Rooster misses what he is pecking at!

Discussion in 'Emergencies / Diseases / Injuries and Cures' started by mesquiteman, Sep 15, 2014.

  1. mesquiteman

    mesquiteman In the Brooder

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    Jul 28, 2014
    San Marcos, TX
    Not an emergency or a disease that I am aware of nor an injury.

    I have a 15 week old Cream Legbar cock that has a peculiar disability that he has had since we can remember. When he pecks at something, he is low by about 1/2"! If he is trying to catch a cricket or pick up a treat, he keeps pecking at it but is consistently 1/2" or so below. Anyone ever see anything like this? Is it something curable or anything to be concerned about? He eats fine and is growing well, just can't participate too much with treats unless we hand them to him. Even then, they have to be big treats so he can actually hit them! Both eyes look good with no deformities that we can see.

    We have a flock of 11 birds. Only one was supposed to be a roo but somehow, the sexing got mixed up on two of them and we ended up with another Cream Legbar roo and a Silver Laced Wyandotte roo. The one that can not hit is target (his name is misfire!) is the largest and prettiest of the two CLs. We plan to keep one CL roo since we also have a CL hen. The other CL roo is much smaller and has a crooked, floppy comb. Which would be best to keep, the small one with the crooked comb or Misfire? Not planning to breed for show but may hatch some eggs to give away.
     
  2. chooks4life

    chooks4life Crowing

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    Apr 8, 2013
    Australia
    I've seen and heard of cases where progressive neurological damage occurred for no known or identifiable reason which was shown by this same sort of depth perception issue. It was fatal in all cases I know of as it continued to get worse and worse, but so slowly that most died a year or so after onset. For a few reasons, I believe it is genetic.

    If you're sure it's not his sight, then I personally would not breed him. Plenty of beautiful roosters with no problems going to waste for want of a good home, why preserve faulty genetics? ...If that's what's at work here, that is.

    Layer breeds are those affected with this in my experience. Myself and others bought Isabrowns from a local hatchery, raised them differently yet lost them to the same issue at the same age. Hardly coincidence. They were normal to start with, progressively lost ability to 'aim', and from there slowly went downhill until they died. I've also spoken to people in other countries with isabrowns and other commercial layer breeds whose birds went the same way. It's possible, just a theory here, that it's the cumulative effects of generations of dietary deficiency. The survival rations we call a 'complete' diet are not truly complete, it's not geared to support longevity or total health, just sufficient health and production to take them up to the cull-by date, two years or under, in the most economical way. Economics and health are often at opposite ends of the range, lol. Generational deficiency causes serious and fatal diseases which can be pretty much incurable even on better diets as the damage done can be irreversible within an individual's lifetime. You can't put in later what never went in there in the first place, doesn't work that way; a bad start is a setback for life in most cases. A half dozen generations of bad starts will take generations to correct, if it's still possible to fix, that is.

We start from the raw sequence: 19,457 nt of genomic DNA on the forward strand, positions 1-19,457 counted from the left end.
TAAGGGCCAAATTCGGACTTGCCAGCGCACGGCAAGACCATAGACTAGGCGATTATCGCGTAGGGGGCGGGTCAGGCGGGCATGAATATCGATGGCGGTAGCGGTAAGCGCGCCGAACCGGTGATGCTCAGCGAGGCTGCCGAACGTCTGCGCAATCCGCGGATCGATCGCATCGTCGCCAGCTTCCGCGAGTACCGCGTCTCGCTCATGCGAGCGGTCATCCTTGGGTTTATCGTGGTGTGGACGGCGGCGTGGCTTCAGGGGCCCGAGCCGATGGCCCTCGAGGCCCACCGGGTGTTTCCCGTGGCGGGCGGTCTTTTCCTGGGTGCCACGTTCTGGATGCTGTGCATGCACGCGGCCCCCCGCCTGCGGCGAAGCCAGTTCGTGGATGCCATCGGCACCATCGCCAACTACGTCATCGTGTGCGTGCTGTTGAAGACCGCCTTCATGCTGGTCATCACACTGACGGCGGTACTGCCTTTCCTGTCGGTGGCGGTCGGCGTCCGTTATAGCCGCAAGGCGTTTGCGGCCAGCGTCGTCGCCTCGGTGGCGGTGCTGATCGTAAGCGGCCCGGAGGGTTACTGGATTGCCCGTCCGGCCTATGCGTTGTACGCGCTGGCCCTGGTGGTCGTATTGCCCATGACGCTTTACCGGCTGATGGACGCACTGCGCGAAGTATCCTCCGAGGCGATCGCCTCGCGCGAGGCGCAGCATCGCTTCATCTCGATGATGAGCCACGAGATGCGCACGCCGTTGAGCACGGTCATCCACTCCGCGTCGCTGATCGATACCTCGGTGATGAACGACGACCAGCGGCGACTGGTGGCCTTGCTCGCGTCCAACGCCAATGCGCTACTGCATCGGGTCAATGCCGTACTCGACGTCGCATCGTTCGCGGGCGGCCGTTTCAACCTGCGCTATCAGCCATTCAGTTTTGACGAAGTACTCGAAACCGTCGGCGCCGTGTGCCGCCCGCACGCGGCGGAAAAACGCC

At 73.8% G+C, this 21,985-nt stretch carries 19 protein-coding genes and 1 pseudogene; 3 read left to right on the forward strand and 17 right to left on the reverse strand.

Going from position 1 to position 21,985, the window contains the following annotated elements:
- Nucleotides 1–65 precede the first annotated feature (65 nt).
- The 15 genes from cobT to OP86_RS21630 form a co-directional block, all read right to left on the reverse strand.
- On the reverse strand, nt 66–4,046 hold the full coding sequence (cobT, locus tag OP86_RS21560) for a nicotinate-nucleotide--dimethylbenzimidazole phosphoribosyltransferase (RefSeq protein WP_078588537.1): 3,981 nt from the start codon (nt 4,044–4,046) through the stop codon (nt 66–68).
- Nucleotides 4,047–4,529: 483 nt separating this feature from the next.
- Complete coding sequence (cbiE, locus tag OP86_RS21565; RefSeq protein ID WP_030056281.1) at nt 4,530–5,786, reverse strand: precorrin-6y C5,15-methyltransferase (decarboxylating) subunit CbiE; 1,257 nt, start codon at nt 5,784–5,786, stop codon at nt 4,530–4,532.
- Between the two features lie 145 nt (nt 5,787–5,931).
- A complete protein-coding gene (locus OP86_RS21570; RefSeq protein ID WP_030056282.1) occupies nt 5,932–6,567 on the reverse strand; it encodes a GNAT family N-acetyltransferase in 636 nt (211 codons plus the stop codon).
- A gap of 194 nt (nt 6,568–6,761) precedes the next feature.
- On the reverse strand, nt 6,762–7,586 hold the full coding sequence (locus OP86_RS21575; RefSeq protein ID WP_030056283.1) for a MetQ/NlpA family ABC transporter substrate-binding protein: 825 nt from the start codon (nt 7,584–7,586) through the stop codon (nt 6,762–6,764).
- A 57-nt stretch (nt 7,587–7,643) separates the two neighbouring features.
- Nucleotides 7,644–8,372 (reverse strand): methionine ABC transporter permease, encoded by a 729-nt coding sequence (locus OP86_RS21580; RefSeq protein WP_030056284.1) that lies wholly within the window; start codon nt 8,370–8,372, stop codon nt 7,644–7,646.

I think perhaps in the layers with this issue, it's the body prematurely failing in its capacity to synthesize or assimilate a vital nutrient, probably in the B family, causing progressive neurological degeneration until death. The symptoms correspond to some B deficiencies but obviously aren't corrected by a B-vitamins-rich diet. Again, it's just a theory. Deficiency diseases can cause genetic and heritable diseases, too, so not as far fetched as it may seem to some.

    If you're curious enough, you could breed Misfire and see if his offspring exhibit the same trait around the same age or before three years of age (the usual failure date for the layer breeds I've seen with this issue). If none of his offspring show it, I'd cross his daughters back with him to see if it's a recessive trait. If those inbred offspring are also clear you would have a good chance of it being some damage, toxicity, or trauma sustained in his lifetime being at fault rather than some deleterious genetic trait. There's a chance his seemingly unaffected clutchmates also have this problem. If you breed them, and give away eggs, best to know what's being passed on. I definitely recommend experimentation.

    Best wishes.
     

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